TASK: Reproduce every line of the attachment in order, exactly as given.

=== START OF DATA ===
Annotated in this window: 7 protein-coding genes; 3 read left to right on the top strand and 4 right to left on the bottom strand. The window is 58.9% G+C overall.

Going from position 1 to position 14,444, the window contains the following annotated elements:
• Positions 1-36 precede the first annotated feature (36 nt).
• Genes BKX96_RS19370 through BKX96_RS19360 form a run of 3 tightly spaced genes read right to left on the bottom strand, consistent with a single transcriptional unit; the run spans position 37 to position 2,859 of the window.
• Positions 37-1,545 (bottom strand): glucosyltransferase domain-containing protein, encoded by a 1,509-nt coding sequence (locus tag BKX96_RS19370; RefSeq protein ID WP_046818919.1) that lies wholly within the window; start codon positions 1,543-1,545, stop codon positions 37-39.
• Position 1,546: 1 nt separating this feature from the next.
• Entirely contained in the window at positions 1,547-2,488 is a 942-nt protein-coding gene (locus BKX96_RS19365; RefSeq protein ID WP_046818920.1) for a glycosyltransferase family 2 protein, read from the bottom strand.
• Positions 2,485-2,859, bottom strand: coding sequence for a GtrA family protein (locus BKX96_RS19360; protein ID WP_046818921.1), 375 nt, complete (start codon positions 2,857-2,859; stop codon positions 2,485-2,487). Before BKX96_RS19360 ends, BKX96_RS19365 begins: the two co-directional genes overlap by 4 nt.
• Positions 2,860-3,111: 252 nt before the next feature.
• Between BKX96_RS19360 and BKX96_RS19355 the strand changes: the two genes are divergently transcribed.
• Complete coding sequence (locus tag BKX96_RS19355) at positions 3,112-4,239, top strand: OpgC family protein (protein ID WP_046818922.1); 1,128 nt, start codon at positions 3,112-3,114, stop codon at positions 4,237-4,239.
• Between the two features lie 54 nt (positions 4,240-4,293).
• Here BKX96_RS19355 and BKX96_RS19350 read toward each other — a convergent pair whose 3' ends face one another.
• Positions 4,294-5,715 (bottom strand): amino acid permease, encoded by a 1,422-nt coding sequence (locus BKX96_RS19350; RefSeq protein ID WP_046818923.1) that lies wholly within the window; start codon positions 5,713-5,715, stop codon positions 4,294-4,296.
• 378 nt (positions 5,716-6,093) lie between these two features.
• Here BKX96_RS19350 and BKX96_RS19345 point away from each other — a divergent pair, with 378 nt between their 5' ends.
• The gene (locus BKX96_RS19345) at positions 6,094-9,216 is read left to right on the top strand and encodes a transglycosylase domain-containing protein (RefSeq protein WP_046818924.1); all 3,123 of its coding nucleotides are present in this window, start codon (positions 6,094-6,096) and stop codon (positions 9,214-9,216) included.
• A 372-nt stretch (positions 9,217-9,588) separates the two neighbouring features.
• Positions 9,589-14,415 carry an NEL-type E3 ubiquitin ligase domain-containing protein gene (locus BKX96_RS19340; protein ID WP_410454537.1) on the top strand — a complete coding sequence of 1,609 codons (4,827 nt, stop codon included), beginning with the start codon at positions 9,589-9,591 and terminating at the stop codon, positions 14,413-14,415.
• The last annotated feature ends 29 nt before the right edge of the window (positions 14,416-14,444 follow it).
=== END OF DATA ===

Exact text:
Annotated in this window: 7 protein-coding genes; 3 read left to right on the top strand and 4 right to left on the bottom strand. The window is 58.9% G+C overall.

Going from position 1 to position 14,444, the window contains the following annotated elements:
• Positions 1-36 precede the first annotated feature (36 nt).
• Genes BKX96_RS19370 through BKX96_RS19360 form a run of 3 tightly spaced genes read right to left on the bottom strand, consistent with a single transcriptional unit; the run spans position 37 to position 2,859 of the window.
• Positions 37-1,545 (bottom strand): glucosyltransferase domain-containing protein, encoded by a 1,509-nt coding sequence (locus tag BKX96_RS19370; RefSeq protein ID WP_046818919.1) that lies wholly within the window; start codon positions 1,543-1,545, stop codon positions 37-39.
• Position 1,546: 1 nt separating this feature from the next.
• Entirely contained in the window at positions 1,547-2,488 is a 942-nt protein-coding gene (locus BKX96_RS19365; RefSeq protein ID WP_046818920.1) for a glycosyltransferase family 2 protein, read from the bottom strand.
• Positions 2,485-2,859, bottom strand: coding sequence for a GtrA family protein (locus BKX96_RS19360; protein ID WP_046818921.1), 375 nt, complete (start codon positions 2,857-2,859; stop codon positions 2,485-2,487). Before BKX96_RS19360 ends, BKX96_RS19365 begins: the two co-directional genes overlap by 4 nt.
• Positions 2,860-3,111: 252 nt before the next feature.
• Between BKX96_RS19360 and BKX96_RS19355 the strand changes: the two genes are divergently transcribed.
• Complete coding sequence (locus tag BKX96_RS19355) at positions 3,112-4,239, top strand: OpgC family protein (protein ID WP_046818922.1); 1,128 nt, start codon at positions 3,112-3,114, stop codon at positions 4,237-4,239.
• Between the two features lie 54 nt (positions 4,240-4,293).
• Here BKX96_RS19355 and BKX96_RS19350 read toward each other — a convergent pair whose 3' ends face one another.
• Positions 4,294-5,715 (bottom strand): amino acid permease, encoded by a 1,422-nt coding sequence (locus BKX96_RS19350; RefSeq protein ID WP_046818923.1) that lies wholly within the window; start codon positions 5,713-5,715, stop codon positions 4,294-4,296.
• 378 nt (positions 5,716-6,093) lie between these two features.
• Here BKX96_RS19350 and BKX96_RS19345 point away from each other — a divergent pair, with 378 nt between their 5' ends.
• The gene (locus BKX96_RS19345) at positions 6,094-9,216 is read left to right on the top strand and encodes a transglycosylase domain-containing protein (RefSeq protein WP_046818924.1); all 3,123 of its coding nucleotides are present in this window, start codon (positions 6,094-6,096) and stop codon (positions 9,214-9,216) included.
• A 372-nt stretch (positions 9,217-9,588) separates the two neighbouring features.
• Positions 9,589-14,415 carry an NEL-type E3 ubiquitin ligase domain-containing protein gene (locus BKX96_RS19340; protein ID WP_410454537.1) on the top strand — a complete coding sequence of 1,609 codons (4,827 nt, stop codon included), beginning with the start codon at positions 9,589-9,591 and terminating at the stop codon, positions 14,413-14,415.
• The last annotated feature ends 29 nt before the right edge of the window (positions 14,416-14,444 follow it).